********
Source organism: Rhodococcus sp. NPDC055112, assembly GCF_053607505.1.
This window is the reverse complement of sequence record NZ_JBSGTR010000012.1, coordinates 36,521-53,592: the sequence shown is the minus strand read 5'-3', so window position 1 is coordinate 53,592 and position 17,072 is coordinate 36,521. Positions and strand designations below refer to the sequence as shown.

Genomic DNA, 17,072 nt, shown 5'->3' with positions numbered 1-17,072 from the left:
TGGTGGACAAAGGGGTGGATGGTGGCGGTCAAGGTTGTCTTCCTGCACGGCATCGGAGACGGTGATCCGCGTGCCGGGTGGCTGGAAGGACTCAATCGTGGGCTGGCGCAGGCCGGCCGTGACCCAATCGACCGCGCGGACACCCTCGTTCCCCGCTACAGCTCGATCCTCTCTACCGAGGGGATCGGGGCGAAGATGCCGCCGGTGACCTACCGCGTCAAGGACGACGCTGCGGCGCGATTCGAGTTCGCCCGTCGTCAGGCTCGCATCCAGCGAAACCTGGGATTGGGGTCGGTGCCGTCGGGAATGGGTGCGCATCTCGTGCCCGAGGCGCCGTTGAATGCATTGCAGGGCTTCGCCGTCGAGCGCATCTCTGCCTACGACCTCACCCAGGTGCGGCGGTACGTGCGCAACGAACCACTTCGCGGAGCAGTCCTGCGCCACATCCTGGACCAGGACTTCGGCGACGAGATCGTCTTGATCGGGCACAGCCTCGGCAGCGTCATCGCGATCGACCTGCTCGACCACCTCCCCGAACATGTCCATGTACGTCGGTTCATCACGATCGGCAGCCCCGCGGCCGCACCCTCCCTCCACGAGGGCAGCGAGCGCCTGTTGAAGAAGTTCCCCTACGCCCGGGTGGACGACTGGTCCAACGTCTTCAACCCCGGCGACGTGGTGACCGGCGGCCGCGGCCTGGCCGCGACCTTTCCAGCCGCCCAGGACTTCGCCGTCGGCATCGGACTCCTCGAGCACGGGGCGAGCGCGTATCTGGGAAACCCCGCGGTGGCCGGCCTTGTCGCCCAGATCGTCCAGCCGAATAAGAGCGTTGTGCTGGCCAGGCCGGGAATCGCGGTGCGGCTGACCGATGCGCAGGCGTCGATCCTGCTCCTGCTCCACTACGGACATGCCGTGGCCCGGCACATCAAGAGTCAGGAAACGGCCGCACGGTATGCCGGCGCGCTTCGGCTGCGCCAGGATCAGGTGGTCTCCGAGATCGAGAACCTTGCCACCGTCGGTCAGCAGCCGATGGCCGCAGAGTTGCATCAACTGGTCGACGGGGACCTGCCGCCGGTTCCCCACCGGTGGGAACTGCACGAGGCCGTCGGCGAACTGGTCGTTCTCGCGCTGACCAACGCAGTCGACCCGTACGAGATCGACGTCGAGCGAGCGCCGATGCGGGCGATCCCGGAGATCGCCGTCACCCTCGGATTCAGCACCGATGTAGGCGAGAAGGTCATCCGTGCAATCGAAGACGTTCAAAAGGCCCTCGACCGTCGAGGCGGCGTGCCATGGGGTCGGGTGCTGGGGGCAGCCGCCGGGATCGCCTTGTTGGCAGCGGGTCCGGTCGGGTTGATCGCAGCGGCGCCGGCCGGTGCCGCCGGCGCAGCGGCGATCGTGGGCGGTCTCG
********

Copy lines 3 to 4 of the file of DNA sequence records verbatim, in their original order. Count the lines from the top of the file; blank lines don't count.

Genomic DNA, 17,072 nt, shown 5'->3' with positions numbered 1-17,072 from the left:
TGGTGGACAAAGGGGTGGATGGTGGCGGTCAAGGTTGTCTTCCTGCACGGCATCGGAGACGGTGATCCGCGTGCCGGGTGGCTGGAAGGACTCAATCGTGGGCTGGCGCAGGCCGGCCGTGACCCAATCGACCGCGCGGACACCCTCGTTCCCCGCTACAGCTCGATCCTCTCTACCGAGGGGATCGGGGCGAAGATGCCGCCGGTGACCTACCGCGTCAAGGACGACGCTGCGGCGCGATTCGAGTTCGCCCGTCGTCAGGCTCGCATCCAGCGAAACCTGGGATTGGGGTCGGTGCCGTCGGGAATGGGTGCGCATCTCGTGCCCGAGGCGCCGTTGAATGCATTGCAGGGCTTCGCCGTCGAGCGCATCTCTGCCTACGACCTCACCCAGGTGCGGCGGTACGTGCGCAACGAACCACTTCGCGGAGCAGTCCTGCGCCACATCCTGGACCAGGACTTCGGCGACGAGATCGTCTTGATCGGGCACAGCCTCGGCAGCGTCATCGCGATCGACCTGCTCGACCACCTCCCCGAACATGTCCATGTACGTCGGTTCATCACGATCGGCAGCCCCGCGGCCGCACCCTCCCTCCACGAGGGCAGCGAGCGCCTGTTGAAGAAGTTCCCCTACGCCCGGGTGGACGACTGGTCCAACGTCTTCAACCCCGGCGACGTGGTGACCGGCGGCCGCGGCCTGGCCGCGACCTTTCCAGCCGCCCAGGACTTCGCCGTCGGCATCGGACTCCTCGAGCACGGGGCGAGCGCGTATCTGGGAAACCCCGCGGTGGCCGGCCTTGTCGCCCAGATCGTCCAGCCGAATAAGAGCGTTGTGCTGGCCAGGCCGGGAATCGCGGTGCGGCTGACCGATGCGCAGGCGTCGATCCTGCTCCTGCTCCACTACGGACATGCCGTGGCCCGGCACATCAAGAGTCAGGAAACGGCCGCACGGTATGCCGGCGCGCTTCGGCTGCGCCAGGATCAGGTGGTCTCCGAGATCGAGAACCTTGCCACCGTCGGTCAGCAGCCGATGGCCGCAGAGTTGCATCAACTGGTCGACGGGGACCTGCCGCCGGTTCCCCACCGGTGGGAACTGCACGAGGCCGTCGGCGAACTGGTCGTTCTCGCGCTGACCAACGCAGTCGACCCGTACGAGATCGACGTCGAGCGAGCGCCGATGCGGGCGATCCCGGAGATCGCCGTCACCCTCGGATTCAGCACCGATGTAGGCGAGAAGGTCATCCGTGCAATCGAAGACGTTCAAAAGGCCCTCGACCGTCGAGGCGGCGTGCCATGGGGTCGGGTGCTGGGGGCAGCCGCCGGGATCGCCTTGTTGGCAGCGGGTCCGGTCGGGTTGATCGCAGCGGCGCCGGCCGGTGCCGCCGGCGCAGCGGCGATCGTGGGCGGTCTCG